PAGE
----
Assembly Standing Orders

Part of the debate – in the Northern Ireland Assembly at 11:45 am on 9th March 1999.

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Photo of Michelle Gildernew Michelle Gildernew Sinn Féin 11:45 am, 9th March 1999

Go raibh maith agat a Chathaoirligh. I wish to speak against amendments Nos 60, 59, 56 and 55, relating to the formation of a committee to scrutinise the work of the First Minister and the Deputy First Minister. The creation of a scrutiny committee would only create another tier of committee work. It is the view of Sinn Féin that what is required is an amendment of the relevant legislation to create a Statutory Committee, or committees, to scrutinise the work of the First Minister and the Deputy First Minister. Such a committee would have full powers of scrutiny and would ensure that there was accountability and transparency in relation to the work of the Offices of Trimble and Mallon.

The proposed amendment may not be sufficient to scrutinise the work of the Offices of the First Minister and the Deputy First Ministers. Therefore this amendment should be referred back to the Committee on Standing Orders to allow it to analyse and assess whether or not it provides the level of scrutiny envisaged in the Good Friday Agreement. I am greatly concerned that the kind of detailed scrutiny envisaged in the agreement for the work of other Departments will not apply to the central Offices.

I am particularly concerned that matters relating to the rights of women and gender equality issues are to fall within the remit of the Offices of the First Minister and the Deputy First Ministers. This will mean that Trimble and Mallon will have carte blanche to decide whether or not to act on a particular issue, and there will be no safeguard in the form of a scrutiny committee. I fear that issues relating to the rights of women will be placed far down the list of priorities if they are left in the hands of these two Gentlemen.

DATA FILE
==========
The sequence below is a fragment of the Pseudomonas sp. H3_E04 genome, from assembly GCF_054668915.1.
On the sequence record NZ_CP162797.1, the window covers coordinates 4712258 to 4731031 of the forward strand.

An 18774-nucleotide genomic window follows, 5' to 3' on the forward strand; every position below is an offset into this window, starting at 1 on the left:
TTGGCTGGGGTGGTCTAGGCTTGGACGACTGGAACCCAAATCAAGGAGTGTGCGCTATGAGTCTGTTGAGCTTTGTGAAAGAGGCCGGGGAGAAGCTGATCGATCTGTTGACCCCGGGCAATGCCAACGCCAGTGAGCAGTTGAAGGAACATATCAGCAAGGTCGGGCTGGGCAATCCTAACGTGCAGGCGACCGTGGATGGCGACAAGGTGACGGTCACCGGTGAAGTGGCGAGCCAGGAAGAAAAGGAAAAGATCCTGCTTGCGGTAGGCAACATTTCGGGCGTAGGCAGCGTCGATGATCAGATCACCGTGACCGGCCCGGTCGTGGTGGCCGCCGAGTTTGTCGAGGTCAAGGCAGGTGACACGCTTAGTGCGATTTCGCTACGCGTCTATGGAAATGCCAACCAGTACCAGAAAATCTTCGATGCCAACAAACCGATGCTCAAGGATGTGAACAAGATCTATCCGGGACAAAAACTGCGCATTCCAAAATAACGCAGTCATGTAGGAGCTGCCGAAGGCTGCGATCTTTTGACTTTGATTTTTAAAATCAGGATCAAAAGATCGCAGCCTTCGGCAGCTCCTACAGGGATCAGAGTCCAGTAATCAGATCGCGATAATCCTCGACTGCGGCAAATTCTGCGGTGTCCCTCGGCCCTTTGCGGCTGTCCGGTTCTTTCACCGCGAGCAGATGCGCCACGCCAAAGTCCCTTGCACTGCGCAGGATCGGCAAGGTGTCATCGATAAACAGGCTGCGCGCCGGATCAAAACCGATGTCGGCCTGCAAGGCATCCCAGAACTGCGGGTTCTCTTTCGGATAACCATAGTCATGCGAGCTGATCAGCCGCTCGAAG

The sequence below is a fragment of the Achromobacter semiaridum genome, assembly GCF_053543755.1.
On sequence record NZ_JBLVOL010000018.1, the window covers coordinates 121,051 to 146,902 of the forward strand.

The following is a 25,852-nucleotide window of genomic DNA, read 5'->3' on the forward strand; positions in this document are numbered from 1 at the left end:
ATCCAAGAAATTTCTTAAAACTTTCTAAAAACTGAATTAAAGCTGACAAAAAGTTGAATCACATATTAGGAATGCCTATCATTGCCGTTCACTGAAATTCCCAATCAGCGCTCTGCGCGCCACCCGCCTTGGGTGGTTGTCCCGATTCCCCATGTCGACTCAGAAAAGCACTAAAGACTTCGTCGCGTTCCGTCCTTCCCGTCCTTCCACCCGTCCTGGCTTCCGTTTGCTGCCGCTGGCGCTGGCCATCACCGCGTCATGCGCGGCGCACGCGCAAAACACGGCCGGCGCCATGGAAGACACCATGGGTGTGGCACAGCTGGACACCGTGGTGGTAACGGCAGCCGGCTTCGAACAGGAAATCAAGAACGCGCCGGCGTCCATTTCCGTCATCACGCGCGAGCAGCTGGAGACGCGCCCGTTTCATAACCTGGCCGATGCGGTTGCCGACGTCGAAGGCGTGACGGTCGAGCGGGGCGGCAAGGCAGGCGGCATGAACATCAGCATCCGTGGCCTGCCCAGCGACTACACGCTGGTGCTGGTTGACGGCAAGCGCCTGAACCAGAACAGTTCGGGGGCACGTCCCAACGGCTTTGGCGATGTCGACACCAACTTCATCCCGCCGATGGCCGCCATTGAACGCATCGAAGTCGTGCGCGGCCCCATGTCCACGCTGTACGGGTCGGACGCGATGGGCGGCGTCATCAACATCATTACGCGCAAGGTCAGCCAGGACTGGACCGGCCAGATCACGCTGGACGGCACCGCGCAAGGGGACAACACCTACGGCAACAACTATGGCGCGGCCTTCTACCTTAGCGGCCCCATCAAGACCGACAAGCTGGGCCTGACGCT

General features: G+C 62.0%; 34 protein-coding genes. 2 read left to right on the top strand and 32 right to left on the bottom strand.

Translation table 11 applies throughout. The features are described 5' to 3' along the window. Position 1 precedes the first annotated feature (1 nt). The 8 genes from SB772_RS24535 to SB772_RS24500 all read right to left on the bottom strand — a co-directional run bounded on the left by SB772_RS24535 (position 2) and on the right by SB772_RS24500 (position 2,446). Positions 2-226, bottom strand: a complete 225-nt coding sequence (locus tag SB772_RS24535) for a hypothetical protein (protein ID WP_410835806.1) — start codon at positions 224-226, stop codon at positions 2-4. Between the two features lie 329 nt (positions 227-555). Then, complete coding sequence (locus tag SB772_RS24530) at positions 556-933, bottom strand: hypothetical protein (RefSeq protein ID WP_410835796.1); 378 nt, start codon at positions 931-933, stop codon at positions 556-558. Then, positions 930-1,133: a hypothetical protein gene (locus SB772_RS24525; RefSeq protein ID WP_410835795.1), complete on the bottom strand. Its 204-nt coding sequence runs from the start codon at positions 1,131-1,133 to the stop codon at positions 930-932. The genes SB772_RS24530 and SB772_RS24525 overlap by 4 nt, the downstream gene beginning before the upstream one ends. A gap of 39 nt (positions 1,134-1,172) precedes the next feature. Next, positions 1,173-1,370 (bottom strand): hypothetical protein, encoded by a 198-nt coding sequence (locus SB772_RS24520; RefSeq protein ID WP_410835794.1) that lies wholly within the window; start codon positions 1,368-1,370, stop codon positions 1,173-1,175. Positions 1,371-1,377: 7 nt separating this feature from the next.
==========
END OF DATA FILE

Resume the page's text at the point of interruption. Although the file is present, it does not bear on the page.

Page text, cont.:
As evidence for this, I would like to remind Members that yesterday I hosted a discussion in the Long Gallery, attended by women from all sectors of society, the purpose of which was to acquaint the Assembly with their concerns and aspirations. Each delegate had a number of issues to which they felt the Assembly should attend. These included matters as diverse as health, education, violence against women, telecommunication masts situated close to homes and schools, childcare, poverty, prisoners and hospital closures.

With the exception of my Sinn Féin colleagues, no male Members of the Assembly attended. The fact that neither the First Minister (Designate) nor the Deputy First Minister (Designate) attended gave a very clear message to those hoping to address them that they were of little or no consequence. In the limited time available to us, we agreed some very valuable points. However, most of those at the meeting were already converted, and our discussions would have been of most benefit to those on the other Benches.

The disregard shown to this gathering of women, on International Women’s Day, gives us an indication of the importance attached to gender equality by the Assembly. This is why I am arguing strongly against amendments Nos 55, 56, 59 and 60. I want to ensure that adequate attention is given to the rights of women, victims, minorities and to the whole issue of equality.

Any body with responsibility for scrutinising the work of the Offices of the First Minister and the Deputy First Minister must have real powers to protect the rights of the individual. There is a great need for this scrutiny, and we cannot accept a half-hearted attempt at this. We must get it right, and we cannot allow this issue to be sidelined. We must ensure that the necessary structures are in place to scrutinise the work of the First Minister and the Deputy First Minister.

Go raibh maith agat.